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When Oracle bought Pillar for £zilch

Is Pillar's fate its opportunity?

Security for virtualized datacentres

Worth nothing, now

So that's Axiom, a general purpose SAN and NAS unified array with application-aware quality of service, and there's Pillar, acquired for nothing, not one dollar, not a cent. After 10 years hard and dedicated graft, the net result is apparently worthless. Pillar is loss-making and Larry Ellison has gambled away half a billion dollars on what some have characterised as a vanity storage toy.

That's accounting for you, and the need for Oracle to appear financially whiter than white, and not be seen as Larry's company bailing out Larry in a private venture that has gone sour. There was no other buyer on the scene and this was the best, in fact the only, offer on the table. Larry's toy could have been tossed out of the pram altogether. As it is, it lives on to fight another day.

Pillar, it can be argued, is a work in progress and actually has a lot of potential. If it turns itself around from its current loss-making state and makes enough revenue in three years time to exceed its losses between now and then, its stock-holders will get their share of three times the difference. There's a chance there for serious money.

The only route to it though, is by doing what Oracle wants: building a block storage array that runs Oracle software better than the competition. The Axiom's future is to be the storage layer in an Oracle integrated, block-access stack, with every major part of the stack being supplied by Oracle for Oracle, not for SAP, DB2, SQL Server or any other software application supplier competing with Oracle. It will store other applications' data but be tuned for Oracle software.

Axiom versus CLARiiON CX4

Pillar Axiom vs EMC CLARiiON CX4.

Oracle is positioning Axiom against EMC's CLARiiON and says it's better than the CX4. It is getting columnar compression and will have its application profile capability extended significantly.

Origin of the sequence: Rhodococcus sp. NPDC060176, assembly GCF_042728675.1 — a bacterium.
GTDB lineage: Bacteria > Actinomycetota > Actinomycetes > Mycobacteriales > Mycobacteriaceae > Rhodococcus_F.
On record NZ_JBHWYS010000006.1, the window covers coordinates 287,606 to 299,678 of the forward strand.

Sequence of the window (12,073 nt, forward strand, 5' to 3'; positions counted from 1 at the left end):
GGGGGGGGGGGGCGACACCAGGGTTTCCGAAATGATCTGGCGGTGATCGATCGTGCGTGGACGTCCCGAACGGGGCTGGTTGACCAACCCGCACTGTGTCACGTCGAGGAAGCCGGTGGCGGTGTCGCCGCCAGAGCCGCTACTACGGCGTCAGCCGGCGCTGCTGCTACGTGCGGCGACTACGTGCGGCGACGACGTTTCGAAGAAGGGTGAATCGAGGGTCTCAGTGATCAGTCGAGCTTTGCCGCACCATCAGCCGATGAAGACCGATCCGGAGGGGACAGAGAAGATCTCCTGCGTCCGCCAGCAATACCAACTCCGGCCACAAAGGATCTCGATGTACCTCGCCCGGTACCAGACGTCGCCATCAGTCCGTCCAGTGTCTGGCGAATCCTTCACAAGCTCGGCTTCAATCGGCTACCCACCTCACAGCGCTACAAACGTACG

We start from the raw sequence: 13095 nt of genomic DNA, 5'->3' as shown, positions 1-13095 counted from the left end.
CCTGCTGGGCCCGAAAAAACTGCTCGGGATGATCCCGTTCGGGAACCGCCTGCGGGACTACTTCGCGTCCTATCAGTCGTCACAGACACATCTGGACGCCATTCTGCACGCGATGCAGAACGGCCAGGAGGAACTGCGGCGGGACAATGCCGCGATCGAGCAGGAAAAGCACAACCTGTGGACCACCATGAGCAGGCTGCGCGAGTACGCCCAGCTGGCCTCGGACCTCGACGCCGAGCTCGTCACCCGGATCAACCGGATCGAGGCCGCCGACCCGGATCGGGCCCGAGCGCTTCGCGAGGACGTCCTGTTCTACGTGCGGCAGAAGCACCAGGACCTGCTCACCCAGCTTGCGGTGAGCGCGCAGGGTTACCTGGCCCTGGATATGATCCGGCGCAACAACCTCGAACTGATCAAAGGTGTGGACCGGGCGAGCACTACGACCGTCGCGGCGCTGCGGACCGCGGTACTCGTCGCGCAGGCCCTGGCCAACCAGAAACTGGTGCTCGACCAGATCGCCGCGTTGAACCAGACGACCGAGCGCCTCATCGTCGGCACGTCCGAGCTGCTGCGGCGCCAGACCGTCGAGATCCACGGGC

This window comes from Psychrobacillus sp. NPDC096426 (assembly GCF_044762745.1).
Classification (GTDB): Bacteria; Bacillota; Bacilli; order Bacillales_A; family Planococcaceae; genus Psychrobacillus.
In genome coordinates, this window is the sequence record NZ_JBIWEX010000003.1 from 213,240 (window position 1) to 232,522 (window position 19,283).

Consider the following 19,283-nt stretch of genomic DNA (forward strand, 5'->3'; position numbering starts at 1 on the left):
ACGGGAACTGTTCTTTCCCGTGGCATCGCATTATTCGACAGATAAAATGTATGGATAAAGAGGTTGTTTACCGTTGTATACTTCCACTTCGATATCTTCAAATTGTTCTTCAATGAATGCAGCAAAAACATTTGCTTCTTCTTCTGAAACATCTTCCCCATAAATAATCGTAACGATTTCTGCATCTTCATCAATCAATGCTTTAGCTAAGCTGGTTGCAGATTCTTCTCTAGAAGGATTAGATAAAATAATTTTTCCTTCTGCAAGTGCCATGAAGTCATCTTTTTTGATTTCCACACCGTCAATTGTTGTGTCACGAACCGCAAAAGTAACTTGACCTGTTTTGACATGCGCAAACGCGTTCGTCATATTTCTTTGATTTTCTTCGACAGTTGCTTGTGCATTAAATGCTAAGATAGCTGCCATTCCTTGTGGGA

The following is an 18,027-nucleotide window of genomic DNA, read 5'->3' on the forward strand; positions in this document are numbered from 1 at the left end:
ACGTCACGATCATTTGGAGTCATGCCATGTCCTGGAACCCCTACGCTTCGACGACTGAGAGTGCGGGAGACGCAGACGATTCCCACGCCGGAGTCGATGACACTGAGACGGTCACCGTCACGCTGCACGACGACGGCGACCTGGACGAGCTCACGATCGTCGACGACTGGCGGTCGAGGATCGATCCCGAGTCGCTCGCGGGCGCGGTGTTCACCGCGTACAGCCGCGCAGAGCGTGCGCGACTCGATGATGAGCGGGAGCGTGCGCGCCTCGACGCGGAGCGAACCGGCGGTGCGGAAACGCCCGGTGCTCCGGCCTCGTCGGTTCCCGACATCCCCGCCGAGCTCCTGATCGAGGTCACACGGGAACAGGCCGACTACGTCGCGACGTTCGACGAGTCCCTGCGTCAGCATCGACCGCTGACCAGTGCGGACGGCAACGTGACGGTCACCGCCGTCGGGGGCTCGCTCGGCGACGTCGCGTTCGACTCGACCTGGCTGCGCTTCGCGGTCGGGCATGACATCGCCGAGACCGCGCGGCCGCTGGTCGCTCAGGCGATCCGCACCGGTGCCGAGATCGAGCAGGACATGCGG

Axiom has to become the best SAN storage for Oracle software. That's its management's sole focus from now on. Will its current management be left to get on with the job? Does it want to, after what some could perceive as an insult delivered to them by the ruthless and possibly careless Croesus running Oracle?

Will Mike Workman have to report to Phil Bullinger? There are bound to be efficiency savings as Pillar's back office functions get absorbed into Oracle's, and as other responsibilities inside Pillar are combined with or integrated into the equivalent Oracle ones. This could affect finance, sales, channel sales, marketing and HR. Not insubstantial cost could be saved that way.

Do Mike Workman and his team have the energy and enthusiasm left for another three years hard graft and grind, doing it Oracle's way and not their own, but with the prospect, by November 2014, of actually realising the Silicon Valley dream and making it big time? Can they see themselves pulling this off, vindicating all the work they have done so far, getting their serious walk-away money, ensuring their reputations are flavoured with success and not tainted with failure?

Can they do it? Can Pillar redeem itself? Let's hope so. It would be a sweet, sweet reward, and tomorrow's greenbacks would be compensation for today's brickbats. ®

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